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Parks, monuments, and historic homes throughout the U.S. bear witness to the lasting cultural and historic achievements of Black residents over the centuries.
The legacy of Black Americans is often overlooked by the country at large, and it wasn't until November 2016 that the Smithsonian dedicated a national museum to African-American history and culture. But traces from some of the country's most influential musicians, politicians, writers, and Civil Rights leaders can be found in just about every state.
Travelers may not have noticed some of the historic sites in their own cities and towns, such as the lunch counters where young people fought against segregation laws, or the African Meeting House in Boston, which is the oldest Black church in the country. Consider making a trip to one of these sites – only a small selection of the hundreds of locations where travelers can learn about Black heritage in the U.S.
Civil Rights Trail
This national trail includes 100 locations across 15 states, educating visitors about the long and ongoing struggle of Black people to achieve equal rights. Locations include the Martin Luther King, Jr. Memorial on the National Mall in Washington, D.C. and the Edmund Pettus Bridge, the location of a police confrontation during the Selma, Alabama, marches.
National Museum of African-American History and Culture, Washington, D.C.
Inaugurated in November 2016, this Smithsonian museum in Washington, D.C. is the "only national museum devoted exclusively to the documentation of African-American life, history, and culture," according to its website. Objects on display include Chuck Berry's Cadillac, Harriet Tubman's prayer shawl, and protest signs from the Black Lives Matter movement. The Sweet Home Café in the museum showcases some of the stories and themes of the rest of the museum, giving visitors a taste of traditional meals from the diaspora. Taste spicy oxtail pepperpot or savor sweet potato pie.
Mississippi Civil Rights Museum and Museum of Mississippi History, Mississippi
These two museums attempt to take a critical look at the state's controversial history, particularly during the height of Jim Crow segregation laws in the 20th century.
The Civil Rights Museum, in particular, explores how Mississippi often served as a prime organizing ground for the movement in the 1960s. Protests such as the Freedom Rides and other forms of resistance against segregation often started in Mississippi, given its fierce segregation.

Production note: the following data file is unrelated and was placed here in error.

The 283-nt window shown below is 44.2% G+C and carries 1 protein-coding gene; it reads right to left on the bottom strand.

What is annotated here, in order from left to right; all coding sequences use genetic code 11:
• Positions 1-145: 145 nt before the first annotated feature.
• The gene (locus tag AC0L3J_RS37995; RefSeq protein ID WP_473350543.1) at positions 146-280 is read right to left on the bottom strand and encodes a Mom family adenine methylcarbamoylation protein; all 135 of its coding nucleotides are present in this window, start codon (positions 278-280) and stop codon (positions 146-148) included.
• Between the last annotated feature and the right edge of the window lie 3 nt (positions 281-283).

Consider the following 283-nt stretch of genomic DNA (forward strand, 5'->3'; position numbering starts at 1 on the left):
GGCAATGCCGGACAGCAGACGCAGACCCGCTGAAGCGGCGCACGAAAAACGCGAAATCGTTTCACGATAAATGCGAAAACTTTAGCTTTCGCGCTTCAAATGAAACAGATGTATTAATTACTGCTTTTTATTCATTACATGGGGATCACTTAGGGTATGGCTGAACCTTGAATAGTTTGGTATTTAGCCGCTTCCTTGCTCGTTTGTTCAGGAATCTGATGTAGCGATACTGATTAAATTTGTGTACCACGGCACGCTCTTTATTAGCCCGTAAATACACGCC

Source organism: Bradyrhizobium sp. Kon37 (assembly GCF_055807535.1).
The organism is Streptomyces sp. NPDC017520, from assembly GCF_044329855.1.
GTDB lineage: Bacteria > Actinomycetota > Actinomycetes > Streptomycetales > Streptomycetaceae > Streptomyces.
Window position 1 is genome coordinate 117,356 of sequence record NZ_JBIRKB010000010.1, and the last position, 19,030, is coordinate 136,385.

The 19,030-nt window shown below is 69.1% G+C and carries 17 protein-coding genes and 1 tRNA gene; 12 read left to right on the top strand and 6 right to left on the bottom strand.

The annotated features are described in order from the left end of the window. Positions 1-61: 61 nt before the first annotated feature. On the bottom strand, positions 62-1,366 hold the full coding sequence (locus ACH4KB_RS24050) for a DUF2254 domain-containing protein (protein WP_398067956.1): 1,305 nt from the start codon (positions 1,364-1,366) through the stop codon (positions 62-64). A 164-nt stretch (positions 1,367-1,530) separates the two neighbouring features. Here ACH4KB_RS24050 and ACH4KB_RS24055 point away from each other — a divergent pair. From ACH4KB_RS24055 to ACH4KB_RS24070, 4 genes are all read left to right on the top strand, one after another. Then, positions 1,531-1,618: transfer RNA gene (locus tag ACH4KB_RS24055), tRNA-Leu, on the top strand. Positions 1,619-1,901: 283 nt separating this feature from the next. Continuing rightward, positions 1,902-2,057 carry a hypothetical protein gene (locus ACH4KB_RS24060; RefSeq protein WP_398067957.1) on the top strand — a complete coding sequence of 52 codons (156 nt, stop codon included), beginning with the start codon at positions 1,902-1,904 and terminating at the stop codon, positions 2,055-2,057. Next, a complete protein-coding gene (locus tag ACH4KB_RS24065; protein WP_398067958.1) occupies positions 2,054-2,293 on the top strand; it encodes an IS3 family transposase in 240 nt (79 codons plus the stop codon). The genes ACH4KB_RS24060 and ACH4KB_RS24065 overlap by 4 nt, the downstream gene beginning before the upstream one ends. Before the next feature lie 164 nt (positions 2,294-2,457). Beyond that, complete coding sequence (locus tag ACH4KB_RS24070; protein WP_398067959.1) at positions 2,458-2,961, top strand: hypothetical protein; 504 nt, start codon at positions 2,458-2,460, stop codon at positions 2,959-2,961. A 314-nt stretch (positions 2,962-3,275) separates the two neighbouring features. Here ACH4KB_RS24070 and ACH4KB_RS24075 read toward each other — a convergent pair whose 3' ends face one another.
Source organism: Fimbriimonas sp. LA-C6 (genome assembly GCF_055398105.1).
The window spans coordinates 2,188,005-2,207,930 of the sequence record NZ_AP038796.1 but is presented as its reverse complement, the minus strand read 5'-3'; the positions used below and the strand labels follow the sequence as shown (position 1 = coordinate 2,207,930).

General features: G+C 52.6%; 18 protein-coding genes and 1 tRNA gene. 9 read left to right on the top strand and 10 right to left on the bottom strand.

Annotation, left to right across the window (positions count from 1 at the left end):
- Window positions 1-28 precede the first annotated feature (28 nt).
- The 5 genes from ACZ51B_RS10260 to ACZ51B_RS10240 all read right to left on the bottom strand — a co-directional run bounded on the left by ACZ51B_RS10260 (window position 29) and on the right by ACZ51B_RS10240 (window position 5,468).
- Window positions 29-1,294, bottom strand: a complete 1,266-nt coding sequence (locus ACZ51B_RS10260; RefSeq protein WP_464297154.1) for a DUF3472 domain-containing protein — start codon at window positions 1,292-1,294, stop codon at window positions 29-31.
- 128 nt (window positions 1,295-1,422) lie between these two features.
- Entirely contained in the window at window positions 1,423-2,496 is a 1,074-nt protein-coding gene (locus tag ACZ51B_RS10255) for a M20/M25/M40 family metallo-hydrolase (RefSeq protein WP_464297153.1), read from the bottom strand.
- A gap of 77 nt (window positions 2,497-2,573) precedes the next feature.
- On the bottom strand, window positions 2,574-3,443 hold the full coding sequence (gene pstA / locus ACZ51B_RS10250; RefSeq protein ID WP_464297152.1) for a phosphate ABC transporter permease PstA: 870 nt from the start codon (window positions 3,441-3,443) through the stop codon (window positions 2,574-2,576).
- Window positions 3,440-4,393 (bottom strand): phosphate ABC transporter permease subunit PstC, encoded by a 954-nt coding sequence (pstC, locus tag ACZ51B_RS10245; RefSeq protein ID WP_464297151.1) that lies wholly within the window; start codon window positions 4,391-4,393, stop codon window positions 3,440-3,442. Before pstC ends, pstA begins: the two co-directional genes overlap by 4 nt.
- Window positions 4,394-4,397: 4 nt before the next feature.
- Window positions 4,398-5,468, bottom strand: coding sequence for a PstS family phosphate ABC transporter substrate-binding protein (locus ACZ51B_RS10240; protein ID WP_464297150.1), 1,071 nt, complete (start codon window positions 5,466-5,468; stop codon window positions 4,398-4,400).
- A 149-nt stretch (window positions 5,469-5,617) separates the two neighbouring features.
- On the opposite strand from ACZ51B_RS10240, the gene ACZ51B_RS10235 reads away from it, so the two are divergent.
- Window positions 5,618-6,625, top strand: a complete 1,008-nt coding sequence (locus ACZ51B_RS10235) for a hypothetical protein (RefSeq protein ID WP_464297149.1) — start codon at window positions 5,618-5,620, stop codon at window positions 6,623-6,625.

"These museums are telling the stories of Mississippi history in all of their complexity," said Katie Blount, director of the Mississippi Department of Archives and History, which operates the two new museums, in a statement. "We are shying away from nothing. Understanding where we are today is shaped in every way by where we have come from in our past."
Beale Street Historic District, Memphis, Tennessee
This neighborhood in Memphis served as the incubator for some of the best early jazz, blues, and R&B music. Louis Armstrong, B.B. King, and Muddy Waters all played in this district's famed clubs, and Elvis spent a lot of time there as a teenager, listening to the blues music that would influence his rockabilly style.
Negro Leagues Baseball Museum, Kansas City, Missouri
Local historians and former baseball players helped create this Missouri museum, founded in 1990. The museum now occupies 10,000 square feet of space in a building shared with the American Jazz Museum. Visitors can explore photographs and interactive exhibits chronicling some of the most well-known Black baseball players, including Jackie Robinson and Buck O'Neil.
African Meeting House, Boston, Massachusetts
Built in the early 1800s, this small place of worship in the Beacon Hill neighborhood of Boston is one of the oldest historically Black churches in the country. The location served as a church, school, and meeting house where members of Boston's Black community organized, particularly during the push for the abolition of slavery in the 19th century.
Frederick Douglass National Historic Site, Washington, D.C.
Visitors can tour Douglass' historic house to learn about his lifetime of activism and writing. A leader in both the abolition and suffragette movements, Douglass fought for equal rights after escaping from slavery, going on to pen an autobiography about his experiences.